Smithsonian timelines of the ancient world /

Corporate Author: Smithsonian Institution.
Other Authors: Scarre, Christopher.
Format: Book
Language: English
Published: [Washington, D.C.] : New York : Smithsonian Institution ; 1993.
Edition: 1st American ed.
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Review by Booklist Review

More than 1,800 full-color illustrations illuminate this oversize chronology spanning the period from prehistory to the time of Columbus. It enables readers to see at a glance what events have taken place in different parts of the world during a specific time period. Scholars from the Smithsonian Institution were contributors and reviewers of the work; hence, the title. The aim of Smithsonian Timelines is to present the human story from earliest times to 1500 A.D. This timespan is divided into 18 chapters, each with a series of maps, large-scale time charts, and special-feature pages. Each chapter begins with an introduction that highlights important aspects of the period. Maps of five regions of the globe emphasize a special topic for that period, such as irrigation canals in the Americas or incense trade in the Middle East. The time charts are divided into the same five regions: the Americas, East Asia and Australasia, the Middle East and South Asia, Europe, and Africa, each color coded for easy identification. The five regions are examined under four themes: "Food and Environment," "Shelter and Architecture," "Technology and Innovation," and "Art and Ritual." Following the time charts, two-page features explore topics that reflect a region, culture, issue, or theme, for example, "Urban Life in Ephesus" or "Pueblo Villages." In addition to photographs are drawings in which artists have reconstructed buildings and sites of the featured time period, with the assistance of archaeological evidence. A subject index brings together topics found on several time charts (e.g., animals in art). This beautiful reference book offers both children and adults an opportunity to travel back in time and follow the course of human achievement in various regions of the world. It should be a part of reference sections in every public library and all school libraries (elementary through high school) to browse or use as a research tool. Academic libraries should consider purchase, too. (Reviewed Jan. 1, 1994)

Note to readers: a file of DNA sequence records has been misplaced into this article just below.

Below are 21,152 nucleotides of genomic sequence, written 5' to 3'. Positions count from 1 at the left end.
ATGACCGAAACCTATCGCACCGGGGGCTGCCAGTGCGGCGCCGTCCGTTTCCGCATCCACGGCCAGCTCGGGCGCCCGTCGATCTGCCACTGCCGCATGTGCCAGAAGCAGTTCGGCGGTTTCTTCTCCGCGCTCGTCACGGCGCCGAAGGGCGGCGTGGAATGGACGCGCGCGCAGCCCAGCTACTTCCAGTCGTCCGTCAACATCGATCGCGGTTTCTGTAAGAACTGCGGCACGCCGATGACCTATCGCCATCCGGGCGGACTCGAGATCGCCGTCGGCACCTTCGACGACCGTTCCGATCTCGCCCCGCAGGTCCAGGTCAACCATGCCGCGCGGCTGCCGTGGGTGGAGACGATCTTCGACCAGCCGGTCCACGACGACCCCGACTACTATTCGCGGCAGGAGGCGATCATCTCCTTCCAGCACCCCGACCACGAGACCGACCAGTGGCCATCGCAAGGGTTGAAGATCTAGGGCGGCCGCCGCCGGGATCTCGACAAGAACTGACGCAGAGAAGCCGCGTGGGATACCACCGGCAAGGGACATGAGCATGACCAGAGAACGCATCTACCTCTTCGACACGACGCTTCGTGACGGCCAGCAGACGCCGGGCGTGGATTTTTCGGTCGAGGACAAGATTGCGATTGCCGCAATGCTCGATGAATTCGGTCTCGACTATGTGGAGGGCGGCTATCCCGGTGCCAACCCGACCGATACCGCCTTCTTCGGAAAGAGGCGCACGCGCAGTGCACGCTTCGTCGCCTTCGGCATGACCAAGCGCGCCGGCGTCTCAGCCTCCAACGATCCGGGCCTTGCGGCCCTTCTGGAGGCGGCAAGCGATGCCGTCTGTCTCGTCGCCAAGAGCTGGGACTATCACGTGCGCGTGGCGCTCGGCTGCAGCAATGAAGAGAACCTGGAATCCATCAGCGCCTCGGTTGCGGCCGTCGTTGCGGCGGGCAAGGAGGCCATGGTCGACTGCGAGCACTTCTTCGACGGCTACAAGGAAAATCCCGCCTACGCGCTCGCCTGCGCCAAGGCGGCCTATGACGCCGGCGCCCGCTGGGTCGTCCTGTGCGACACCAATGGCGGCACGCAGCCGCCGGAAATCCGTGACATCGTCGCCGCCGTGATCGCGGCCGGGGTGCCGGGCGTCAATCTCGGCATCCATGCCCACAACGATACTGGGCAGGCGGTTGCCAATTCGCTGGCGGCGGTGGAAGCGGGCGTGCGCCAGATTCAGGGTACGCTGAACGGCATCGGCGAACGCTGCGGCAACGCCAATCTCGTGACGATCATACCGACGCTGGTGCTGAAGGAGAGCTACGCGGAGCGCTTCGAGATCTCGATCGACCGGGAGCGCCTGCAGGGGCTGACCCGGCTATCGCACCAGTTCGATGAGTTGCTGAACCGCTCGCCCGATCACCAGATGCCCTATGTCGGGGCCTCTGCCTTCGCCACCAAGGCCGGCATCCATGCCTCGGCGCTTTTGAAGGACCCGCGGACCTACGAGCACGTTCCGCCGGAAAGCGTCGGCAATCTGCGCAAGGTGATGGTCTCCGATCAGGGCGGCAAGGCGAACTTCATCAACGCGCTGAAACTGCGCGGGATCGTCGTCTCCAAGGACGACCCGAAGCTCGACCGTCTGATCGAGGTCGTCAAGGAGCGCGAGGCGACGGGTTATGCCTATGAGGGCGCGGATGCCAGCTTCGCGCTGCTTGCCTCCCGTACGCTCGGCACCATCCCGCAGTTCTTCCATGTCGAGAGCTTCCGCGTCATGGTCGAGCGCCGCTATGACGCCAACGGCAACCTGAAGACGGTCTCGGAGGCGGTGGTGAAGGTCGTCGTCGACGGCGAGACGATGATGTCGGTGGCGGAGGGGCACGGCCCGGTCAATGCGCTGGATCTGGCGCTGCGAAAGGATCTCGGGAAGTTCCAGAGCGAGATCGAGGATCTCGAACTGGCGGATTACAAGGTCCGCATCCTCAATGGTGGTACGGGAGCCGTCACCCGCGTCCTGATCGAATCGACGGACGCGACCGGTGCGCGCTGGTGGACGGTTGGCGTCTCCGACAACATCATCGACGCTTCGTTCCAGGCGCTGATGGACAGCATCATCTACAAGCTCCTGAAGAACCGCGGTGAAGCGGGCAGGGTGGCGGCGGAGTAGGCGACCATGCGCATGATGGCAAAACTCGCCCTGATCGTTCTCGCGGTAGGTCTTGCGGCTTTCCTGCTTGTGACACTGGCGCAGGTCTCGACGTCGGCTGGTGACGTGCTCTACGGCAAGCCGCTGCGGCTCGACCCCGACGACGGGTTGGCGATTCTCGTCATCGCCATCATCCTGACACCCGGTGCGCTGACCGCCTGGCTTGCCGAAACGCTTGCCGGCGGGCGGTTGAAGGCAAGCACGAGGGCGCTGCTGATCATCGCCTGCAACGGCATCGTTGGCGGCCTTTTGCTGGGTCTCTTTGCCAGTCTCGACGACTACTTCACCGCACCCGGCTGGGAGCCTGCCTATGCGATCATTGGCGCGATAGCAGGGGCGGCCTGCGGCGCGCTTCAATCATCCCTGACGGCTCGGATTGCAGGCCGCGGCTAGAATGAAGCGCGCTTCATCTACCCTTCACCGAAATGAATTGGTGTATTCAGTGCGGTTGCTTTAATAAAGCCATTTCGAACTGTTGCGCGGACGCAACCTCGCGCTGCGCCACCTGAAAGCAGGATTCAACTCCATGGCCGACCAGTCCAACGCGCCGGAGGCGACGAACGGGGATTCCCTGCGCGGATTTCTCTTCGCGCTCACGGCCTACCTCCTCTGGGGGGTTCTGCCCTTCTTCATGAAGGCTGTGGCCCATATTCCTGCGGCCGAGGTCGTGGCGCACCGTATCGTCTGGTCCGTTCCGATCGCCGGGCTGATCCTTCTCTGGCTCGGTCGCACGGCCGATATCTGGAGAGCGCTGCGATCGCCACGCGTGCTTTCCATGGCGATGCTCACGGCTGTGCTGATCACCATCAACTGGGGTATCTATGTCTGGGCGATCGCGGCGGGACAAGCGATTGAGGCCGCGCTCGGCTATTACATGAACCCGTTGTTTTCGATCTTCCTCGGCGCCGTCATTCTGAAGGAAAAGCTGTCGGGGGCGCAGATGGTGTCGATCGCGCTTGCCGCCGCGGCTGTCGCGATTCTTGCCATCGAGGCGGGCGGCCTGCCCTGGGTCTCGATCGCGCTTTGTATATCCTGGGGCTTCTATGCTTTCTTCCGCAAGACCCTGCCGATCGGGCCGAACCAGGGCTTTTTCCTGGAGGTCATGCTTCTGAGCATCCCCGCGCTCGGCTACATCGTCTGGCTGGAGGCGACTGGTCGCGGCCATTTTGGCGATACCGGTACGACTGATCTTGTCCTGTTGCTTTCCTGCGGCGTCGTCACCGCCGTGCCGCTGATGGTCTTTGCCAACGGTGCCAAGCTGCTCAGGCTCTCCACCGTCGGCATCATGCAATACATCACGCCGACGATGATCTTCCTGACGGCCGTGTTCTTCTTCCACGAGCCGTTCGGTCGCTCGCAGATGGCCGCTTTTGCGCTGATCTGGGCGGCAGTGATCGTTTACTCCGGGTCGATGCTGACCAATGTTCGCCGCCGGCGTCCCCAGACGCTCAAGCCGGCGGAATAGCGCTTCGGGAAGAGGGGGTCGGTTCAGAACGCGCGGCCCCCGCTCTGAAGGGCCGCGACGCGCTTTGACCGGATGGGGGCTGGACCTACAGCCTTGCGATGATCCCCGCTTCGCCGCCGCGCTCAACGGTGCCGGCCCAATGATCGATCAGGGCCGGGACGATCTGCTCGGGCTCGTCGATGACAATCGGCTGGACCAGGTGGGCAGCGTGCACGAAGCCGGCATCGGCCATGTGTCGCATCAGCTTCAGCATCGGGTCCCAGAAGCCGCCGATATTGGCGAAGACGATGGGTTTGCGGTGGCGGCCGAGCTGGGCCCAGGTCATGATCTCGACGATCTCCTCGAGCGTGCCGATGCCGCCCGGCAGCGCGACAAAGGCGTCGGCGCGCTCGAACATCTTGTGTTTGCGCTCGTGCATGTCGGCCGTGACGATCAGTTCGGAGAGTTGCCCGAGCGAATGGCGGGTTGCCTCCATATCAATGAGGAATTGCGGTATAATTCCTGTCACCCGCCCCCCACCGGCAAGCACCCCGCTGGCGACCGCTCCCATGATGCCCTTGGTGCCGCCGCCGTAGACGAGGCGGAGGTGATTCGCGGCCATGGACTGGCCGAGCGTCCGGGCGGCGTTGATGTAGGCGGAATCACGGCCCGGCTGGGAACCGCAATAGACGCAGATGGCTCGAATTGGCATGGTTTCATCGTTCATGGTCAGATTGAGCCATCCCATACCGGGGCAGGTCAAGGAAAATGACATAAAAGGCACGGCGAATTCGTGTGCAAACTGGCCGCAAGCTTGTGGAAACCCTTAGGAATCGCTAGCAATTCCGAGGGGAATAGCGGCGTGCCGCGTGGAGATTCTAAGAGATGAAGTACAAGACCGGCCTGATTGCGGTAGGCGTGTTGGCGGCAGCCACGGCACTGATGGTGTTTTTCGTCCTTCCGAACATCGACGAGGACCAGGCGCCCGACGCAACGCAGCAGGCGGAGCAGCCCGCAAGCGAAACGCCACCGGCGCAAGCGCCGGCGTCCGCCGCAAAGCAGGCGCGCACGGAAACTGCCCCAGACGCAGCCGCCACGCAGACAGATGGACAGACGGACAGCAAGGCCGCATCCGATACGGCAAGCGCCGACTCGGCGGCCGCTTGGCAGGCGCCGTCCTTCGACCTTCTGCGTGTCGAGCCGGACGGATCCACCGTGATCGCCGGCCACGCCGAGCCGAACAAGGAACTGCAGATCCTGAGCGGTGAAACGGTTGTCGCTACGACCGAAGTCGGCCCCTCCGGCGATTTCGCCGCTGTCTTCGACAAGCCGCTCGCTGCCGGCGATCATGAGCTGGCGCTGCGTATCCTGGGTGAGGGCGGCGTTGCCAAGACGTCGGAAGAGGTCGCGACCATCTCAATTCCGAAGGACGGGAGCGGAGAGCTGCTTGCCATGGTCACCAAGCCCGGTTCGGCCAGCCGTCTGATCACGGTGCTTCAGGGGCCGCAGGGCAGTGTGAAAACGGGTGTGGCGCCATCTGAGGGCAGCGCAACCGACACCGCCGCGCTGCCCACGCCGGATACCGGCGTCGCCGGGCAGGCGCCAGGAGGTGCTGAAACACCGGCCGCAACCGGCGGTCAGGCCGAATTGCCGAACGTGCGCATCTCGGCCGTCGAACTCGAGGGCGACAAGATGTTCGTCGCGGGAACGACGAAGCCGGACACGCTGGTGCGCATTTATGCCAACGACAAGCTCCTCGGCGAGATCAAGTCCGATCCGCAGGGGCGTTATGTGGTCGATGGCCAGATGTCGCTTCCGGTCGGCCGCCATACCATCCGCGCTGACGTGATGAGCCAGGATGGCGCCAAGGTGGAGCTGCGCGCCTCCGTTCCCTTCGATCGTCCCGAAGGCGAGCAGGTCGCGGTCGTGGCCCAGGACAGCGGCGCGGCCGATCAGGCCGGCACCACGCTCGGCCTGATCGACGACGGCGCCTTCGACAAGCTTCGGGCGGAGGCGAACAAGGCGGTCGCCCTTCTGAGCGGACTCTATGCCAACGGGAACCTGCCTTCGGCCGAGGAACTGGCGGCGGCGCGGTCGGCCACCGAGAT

From Booklist, Copyright (c) American Library Association. Used with permission.
Review by Library Journal Review

This engaging illustrated chronology of human and natural history from the beginning of life on earth to A.D. 1500 combines the intellectual and material resources of the Smithsonian Institution with the strong graphics of the publisher. The large-format volume presents its content uniformly in grid fashion in four parts comprising 18 chapters. The illustrations are impressive, numbering 1400 photos and 400 maps, all in color. Chapters display their information under four horizontal headings: food/environment, shelter, technology, and art in a two-page spread; geographic areas (continents) are given in vertical columns. Each chapter opens with a brief narrative and appropriate illustrations of the topic and offers a special feature (e.g., Neanderthals, origin of food production, Olmecs, art of Classical Greece). Timelines invites comparison with Past Worlds: The Times Atlas of Archaeology (Hammond, 1988). The two present much of the same information, but Timelines 's success lies in its at-a-glance visual presentation of past eras and major geographic regions. The editor-in-chief is a noted Cambridge scholar. Recommended for school and most public libraries.-- Harry E. Whitmore, formerly with Univ. of Maine, Augusta (c) Copyright 2010. Library Journals LLC, a wholly owned subsidiary of Media Source, Inc. No redistribution permitted.

(c) Copyright Library Journals LLC, a wholly owned subsidiary of Media Source, Inc. No redistribution permitted.